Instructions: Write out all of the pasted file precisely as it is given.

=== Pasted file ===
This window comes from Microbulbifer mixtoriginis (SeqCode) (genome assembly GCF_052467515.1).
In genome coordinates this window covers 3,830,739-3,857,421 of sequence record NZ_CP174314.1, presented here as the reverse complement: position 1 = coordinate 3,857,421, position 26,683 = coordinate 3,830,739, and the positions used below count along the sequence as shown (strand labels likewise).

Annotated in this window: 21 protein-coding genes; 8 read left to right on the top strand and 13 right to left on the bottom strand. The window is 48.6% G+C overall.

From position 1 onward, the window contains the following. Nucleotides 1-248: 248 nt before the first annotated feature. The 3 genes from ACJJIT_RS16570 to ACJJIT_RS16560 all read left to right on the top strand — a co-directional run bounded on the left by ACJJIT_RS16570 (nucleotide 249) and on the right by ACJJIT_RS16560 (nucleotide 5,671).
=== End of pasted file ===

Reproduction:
This window comes from Microbulbifer mixtoriginis (SeqCode) (genome assembly GCF_052467515.1).
In genome coordinates this window covers 3,830,739-3,857,421 of sequence record NZ_CP174314.1, presented here as the reverse complement: position 1 = coordinate 3,857,421, position 26,683 = coordinate 3,830,739, and the positions used below count along the sequence as shown (strand labels likewise).

Annotated in this window: 21 protein-coding genes; 8 read left to right on the top strand and 13 right to left on the bottom strand. The window is 48.6% G+C overall.

From position 1 onward, the window contains the following. Nucleotides 1-248: 248 nt before the first annotated feature. The 3 genes from ACJJIT_RS16570 to ACJJIT_RS16560 all read left to right on the top strand — a co-directional run bounded on the left by ACJJIT_RS16570 (nucleotide 249) and on the right by ACJJIT_RS16560 (nucleotide 5,671).